“I think what our data show is that there appear to be meaningful differences in how men and women self-regulate their workouts,” Laurent said. “Specifically, in our case, men and women tend to work at the same level of perceived exertion and feel similarly recovered between each interval, however, as they perform the interval runs women tended to work ‘harder’ from a relative cardiovascular (%HRmax and %VO2max) standpoint than men.”

Results also confirmed previous findings suggesting that a 2:1 work-to-rest ratio is optimal during HIIT for both men and women.

“I really think one of the ‘take home’ points from our study was, despite the gender differences that we found, individuals performing high-intensity interval training should listen to and trust their body and pay attention to how they are feeling,” said Laurent

“Without having any feedback about their data, all the participants had to use to set their pace was how they felt during the run and how recovered they felt. In that sense when runners perform high-intensity intervals, trust that if you push yourself to run what you consider hard, you are probably at the correct intensity, and if you maintain recommended work-to-rest ratios you most likely will recover appropriately to get the most out of your workout, independent of gender.”


Story Source:

The above story is based on materials provided by Bowling Green State University. Note: Materials may be edited for content and length.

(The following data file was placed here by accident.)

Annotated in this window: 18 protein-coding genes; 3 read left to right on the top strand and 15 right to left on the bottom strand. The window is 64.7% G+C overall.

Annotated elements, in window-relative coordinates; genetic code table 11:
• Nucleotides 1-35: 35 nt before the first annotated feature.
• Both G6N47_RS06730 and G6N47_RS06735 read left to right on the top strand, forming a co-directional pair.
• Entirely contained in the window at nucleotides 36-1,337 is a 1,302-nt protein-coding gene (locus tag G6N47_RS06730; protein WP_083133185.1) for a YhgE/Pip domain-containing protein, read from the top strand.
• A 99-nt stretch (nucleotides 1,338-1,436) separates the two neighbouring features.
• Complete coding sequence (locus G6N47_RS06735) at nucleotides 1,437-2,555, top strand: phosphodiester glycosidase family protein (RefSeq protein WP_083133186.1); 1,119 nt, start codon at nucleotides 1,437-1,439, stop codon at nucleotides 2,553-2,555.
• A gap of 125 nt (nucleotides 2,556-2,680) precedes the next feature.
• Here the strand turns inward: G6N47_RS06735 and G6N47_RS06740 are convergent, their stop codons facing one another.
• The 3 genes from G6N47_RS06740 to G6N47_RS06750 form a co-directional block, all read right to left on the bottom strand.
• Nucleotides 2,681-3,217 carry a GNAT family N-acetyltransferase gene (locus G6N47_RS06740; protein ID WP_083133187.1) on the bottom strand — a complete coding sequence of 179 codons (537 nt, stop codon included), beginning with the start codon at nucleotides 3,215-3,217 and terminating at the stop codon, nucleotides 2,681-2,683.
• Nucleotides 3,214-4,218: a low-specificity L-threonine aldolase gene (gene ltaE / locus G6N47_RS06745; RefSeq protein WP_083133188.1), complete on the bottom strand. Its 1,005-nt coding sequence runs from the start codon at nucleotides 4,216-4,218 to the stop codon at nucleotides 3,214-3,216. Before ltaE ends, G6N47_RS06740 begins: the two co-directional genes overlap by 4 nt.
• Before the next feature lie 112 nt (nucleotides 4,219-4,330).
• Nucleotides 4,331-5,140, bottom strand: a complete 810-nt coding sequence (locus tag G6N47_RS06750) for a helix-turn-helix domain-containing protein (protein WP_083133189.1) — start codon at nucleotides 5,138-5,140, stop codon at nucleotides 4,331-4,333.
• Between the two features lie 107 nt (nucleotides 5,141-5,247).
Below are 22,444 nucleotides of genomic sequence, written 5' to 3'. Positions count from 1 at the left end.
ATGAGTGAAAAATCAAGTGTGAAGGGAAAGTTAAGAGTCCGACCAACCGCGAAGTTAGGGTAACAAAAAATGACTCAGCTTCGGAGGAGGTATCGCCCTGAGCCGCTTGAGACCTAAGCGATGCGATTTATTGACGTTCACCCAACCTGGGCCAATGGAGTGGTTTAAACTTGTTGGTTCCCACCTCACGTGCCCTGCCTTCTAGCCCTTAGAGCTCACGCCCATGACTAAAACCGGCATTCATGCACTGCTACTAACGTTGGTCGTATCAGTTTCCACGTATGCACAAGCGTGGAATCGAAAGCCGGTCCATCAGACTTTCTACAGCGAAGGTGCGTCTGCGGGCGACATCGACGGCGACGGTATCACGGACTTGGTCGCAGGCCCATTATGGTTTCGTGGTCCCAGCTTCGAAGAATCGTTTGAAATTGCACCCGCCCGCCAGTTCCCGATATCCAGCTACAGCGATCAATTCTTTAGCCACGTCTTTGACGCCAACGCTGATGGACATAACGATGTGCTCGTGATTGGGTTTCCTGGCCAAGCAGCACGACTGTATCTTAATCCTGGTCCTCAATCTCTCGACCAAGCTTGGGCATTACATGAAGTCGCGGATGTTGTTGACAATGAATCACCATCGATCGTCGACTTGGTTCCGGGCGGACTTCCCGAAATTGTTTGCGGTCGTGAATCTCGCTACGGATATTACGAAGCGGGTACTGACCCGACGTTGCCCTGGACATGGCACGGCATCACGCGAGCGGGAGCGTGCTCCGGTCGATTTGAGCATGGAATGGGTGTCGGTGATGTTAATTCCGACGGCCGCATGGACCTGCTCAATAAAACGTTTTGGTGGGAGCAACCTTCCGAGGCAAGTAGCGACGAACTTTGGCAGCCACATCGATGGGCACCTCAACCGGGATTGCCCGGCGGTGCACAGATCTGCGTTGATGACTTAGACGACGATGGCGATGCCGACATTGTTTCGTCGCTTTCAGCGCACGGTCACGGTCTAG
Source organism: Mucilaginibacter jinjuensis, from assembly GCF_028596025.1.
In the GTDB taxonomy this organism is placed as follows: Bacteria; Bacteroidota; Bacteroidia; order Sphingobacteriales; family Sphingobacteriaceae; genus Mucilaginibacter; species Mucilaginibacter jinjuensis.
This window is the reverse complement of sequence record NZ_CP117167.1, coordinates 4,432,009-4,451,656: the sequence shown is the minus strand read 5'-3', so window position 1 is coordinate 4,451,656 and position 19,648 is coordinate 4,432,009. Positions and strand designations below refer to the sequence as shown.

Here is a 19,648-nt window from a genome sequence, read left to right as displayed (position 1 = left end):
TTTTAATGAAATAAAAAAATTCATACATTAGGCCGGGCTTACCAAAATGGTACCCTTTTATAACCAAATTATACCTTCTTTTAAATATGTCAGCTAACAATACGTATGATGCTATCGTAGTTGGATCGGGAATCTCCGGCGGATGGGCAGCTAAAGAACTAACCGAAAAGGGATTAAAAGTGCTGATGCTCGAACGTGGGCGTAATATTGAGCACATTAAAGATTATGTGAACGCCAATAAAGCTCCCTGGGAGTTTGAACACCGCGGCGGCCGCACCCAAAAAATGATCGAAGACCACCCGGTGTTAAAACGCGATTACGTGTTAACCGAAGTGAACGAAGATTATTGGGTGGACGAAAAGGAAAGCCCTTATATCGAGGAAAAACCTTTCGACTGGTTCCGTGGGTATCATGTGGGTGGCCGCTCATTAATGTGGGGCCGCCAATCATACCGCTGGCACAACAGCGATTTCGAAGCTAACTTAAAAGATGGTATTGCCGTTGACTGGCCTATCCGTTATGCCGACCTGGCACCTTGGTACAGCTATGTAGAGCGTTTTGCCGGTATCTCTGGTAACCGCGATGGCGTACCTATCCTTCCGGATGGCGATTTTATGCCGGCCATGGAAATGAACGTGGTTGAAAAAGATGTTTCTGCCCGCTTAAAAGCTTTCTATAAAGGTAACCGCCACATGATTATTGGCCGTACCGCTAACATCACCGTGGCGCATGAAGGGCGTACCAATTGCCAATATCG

Journal Reference:

  1. C. Matthew Laurent, Lauren S. Vervaecke, Matthew R. Kutz, J. Matthew Green. Sex specific responses to self-paced, high-intensity interval training with variable recovery periods. Journal of Strength and Conditioning Research, 2013; 1 DOI: 10.1519/JSC.0b013e3182a1f574

Cite This Page:

Bowling Green State University. "New research shows benefit of interval training for women." ScienceDaily. ScienceDaily, 27 August 2013. <www.sciencedaily.com/releases/2013/08/130827111919.htm>.
Bowling Green State University. (2013, August 27). New research shows benefit of interval training for women. ScienceDaily. Retrieved February 1, 2015 from www.sciencedaily.com/releases/2013/08/130827111919.htm
Bowling Green State University. "New research shows benefit of interval training for women." ScienceDaily. www.sciencedaily.com/releases/2013/08/130827111919.htm (accessed February 1, 2015).

Share This


More From ScienceDaily